“We already have 2 immunotherapeutic agents approved as first-line treatment [for patients with] ES-SCLC. I felt [the ECOG-ACRIN EA5161 study] added more evidence to the approach,” said Zhu. “To me, this study is quite significant because adding nivolumab improved PFS and OS.”
Patients were randomized 1:1 (n = 80 in each arm) to receive either regimen every 21 days for 4 cycles. Patients in the chemoimmunotherapy arm received nivolumab maintenance every 2 weeks following treatment until progressive disease or up to 2 years. Patients who received chemotherapy alone underwent a period of observation following therapy.
Eligible patients (n = 145) had to have an ECOG performance score of 0 or 1 and no prior chemotherapy. Notably, patients with treated brain metastases were allowed on study.
Patient characteristics were similar between arms; however, more patients with brain metastases were enrolled on the combination arm (n = 11) compared with the chemotherapy-alone arm (n = 7).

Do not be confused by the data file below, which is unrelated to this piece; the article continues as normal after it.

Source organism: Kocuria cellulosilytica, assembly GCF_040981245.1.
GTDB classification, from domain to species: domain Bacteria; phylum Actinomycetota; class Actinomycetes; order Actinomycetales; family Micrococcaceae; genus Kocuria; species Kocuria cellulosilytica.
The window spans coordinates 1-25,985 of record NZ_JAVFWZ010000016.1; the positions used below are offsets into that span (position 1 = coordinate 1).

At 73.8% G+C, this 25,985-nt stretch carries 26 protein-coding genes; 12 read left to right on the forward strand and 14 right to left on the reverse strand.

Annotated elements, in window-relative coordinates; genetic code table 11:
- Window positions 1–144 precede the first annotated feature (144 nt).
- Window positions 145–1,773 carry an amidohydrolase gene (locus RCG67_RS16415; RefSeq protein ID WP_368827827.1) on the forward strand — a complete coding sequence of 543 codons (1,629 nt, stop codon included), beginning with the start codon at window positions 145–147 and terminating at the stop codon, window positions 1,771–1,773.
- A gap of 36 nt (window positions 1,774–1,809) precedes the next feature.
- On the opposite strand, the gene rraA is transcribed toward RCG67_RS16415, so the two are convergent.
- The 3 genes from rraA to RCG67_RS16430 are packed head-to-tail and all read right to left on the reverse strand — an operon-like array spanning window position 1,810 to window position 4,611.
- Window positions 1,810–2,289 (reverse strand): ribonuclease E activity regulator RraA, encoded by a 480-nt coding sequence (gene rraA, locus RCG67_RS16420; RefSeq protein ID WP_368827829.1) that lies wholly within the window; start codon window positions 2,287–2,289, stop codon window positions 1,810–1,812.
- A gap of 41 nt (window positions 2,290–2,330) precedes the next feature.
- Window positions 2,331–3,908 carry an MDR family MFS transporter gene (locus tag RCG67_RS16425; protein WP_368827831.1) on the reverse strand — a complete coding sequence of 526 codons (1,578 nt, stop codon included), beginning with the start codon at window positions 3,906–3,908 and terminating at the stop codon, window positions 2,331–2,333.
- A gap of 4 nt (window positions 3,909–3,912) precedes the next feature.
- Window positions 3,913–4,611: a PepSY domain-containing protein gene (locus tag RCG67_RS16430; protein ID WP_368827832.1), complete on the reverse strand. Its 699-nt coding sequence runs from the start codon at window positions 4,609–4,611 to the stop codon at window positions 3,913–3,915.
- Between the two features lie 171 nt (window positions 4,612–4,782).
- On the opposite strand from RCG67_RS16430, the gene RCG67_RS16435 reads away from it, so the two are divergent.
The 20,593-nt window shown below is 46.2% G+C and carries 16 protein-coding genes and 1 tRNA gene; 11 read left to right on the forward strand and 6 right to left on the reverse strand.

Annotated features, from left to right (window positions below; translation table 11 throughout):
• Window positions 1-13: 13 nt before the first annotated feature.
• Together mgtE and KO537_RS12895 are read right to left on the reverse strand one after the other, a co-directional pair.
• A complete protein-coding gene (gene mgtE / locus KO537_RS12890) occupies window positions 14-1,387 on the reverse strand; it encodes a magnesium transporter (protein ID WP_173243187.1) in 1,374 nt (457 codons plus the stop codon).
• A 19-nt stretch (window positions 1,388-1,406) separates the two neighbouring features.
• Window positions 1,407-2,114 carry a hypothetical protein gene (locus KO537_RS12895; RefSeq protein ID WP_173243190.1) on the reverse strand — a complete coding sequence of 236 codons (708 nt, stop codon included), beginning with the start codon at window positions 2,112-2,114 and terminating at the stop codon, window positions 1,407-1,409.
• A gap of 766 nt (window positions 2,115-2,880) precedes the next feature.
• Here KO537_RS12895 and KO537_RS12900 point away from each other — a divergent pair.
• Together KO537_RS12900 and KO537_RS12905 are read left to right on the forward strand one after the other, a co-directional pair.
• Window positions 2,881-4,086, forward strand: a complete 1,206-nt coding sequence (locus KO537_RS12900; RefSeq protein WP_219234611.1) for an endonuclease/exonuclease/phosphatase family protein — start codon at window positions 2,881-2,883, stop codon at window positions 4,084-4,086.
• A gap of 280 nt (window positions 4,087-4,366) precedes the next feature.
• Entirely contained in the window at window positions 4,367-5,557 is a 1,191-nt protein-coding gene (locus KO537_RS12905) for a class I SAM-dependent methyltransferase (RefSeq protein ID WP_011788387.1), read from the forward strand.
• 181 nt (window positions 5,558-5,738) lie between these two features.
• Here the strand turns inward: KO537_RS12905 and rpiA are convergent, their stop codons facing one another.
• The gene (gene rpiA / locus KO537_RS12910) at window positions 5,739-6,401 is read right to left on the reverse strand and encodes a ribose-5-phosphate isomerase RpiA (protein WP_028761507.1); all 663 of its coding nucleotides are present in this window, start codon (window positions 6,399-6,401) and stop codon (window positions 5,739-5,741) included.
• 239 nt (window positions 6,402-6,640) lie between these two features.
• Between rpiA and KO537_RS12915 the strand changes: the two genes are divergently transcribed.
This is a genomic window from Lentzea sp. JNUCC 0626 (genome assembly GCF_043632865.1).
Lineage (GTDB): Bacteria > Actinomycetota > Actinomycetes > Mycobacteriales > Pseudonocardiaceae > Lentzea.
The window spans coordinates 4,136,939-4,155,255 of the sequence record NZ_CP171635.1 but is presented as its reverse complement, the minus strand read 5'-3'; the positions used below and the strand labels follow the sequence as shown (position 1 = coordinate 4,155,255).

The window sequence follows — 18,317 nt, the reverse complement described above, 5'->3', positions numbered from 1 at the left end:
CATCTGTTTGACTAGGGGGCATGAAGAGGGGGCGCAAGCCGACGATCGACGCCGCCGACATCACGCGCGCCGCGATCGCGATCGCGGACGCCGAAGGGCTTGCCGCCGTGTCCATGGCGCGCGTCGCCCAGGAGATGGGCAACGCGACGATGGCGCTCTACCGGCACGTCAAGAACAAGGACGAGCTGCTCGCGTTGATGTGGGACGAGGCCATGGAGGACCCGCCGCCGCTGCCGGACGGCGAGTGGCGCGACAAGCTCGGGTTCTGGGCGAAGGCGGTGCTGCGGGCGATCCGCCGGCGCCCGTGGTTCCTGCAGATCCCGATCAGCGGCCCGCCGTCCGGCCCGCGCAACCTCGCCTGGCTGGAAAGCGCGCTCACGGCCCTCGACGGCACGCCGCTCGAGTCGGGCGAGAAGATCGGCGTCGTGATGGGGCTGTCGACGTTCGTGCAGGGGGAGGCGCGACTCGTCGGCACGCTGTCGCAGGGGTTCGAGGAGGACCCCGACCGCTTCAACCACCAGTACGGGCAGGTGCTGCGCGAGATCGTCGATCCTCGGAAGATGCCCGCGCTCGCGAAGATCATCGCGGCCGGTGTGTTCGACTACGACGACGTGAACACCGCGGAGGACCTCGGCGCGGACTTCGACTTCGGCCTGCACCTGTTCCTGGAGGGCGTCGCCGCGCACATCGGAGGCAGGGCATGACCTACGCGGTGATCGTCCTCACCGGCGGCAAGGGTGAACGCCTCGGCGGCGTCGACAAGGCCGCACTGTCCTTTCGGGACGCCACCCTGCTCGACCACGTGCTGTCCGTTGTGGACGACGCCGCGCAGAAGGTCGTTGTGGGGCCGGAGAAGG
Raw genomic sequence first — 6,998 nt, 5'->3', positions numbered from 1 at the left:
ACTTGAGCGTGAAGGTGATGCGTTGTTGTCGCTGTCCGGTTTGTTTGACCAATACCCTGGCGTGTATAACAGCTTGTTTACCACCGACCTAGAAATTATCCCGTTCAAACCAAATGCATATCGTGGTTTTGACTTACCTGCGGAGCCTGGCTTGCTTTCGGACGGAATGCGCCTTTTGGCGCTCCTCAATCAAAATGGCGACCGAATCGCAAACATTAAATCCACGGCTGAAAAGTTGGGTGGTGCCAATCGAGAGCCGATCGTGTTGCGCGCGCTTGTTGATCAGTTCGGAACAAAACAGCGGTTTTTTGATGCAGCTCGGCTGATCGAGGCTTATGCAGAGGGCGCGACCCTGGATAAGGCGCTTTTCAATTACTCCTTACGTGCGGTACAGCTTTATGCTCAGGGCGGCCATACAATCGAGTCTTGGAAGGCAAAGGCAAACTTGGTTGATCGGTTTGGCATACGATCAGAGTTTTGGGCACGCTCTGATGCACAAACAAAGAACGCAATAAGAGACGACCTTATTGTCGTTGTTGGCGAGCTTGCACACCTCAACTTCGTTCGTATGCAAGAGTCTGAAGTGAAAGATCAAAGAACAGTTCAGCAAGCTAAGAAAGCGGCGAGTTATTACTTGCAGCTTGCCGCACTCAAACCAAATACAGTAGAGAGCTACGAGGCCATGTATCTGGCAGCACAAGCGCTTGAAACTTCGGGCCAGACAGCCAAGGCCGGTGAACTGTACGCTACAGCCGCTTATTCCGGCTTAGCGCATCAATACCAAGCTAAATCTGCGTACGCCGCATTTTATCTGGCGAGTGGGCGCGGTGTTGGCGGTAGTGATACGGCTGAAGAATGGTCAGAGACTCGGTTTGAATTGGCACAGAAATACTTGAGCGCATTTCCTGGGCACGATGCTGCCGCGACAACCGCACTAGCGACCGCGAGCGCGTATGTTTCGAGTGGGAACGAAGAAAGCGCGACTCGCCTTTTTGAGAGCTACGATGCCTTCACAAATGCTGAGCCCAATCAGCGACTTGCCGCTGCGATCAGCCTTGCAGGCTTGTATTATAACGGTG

The objective response rate was 52%, with a median duration of response of 5.6 months in the combination arm versus 47% and 3.3 months with chemotherapy alone.
Regarding safety, common grade 3 or higher treatment-related adverse effects (TRAEs) in both arms included anemia, neutropenia, febrile neutropenia, thrombocytopenia, fatigue, and lung infection.
Additionally, 1 patient died in each arm. The death was not attributable to a grade 5 TRAE in the nivolumab arm and sepsis in the chemotherapy arm.
To round out the discussion, Bauml questioned why a survival benefit was observed with nivolumab in this study when, in the past, nivolumab had not demonstrated a survival benefit in the later-line setting.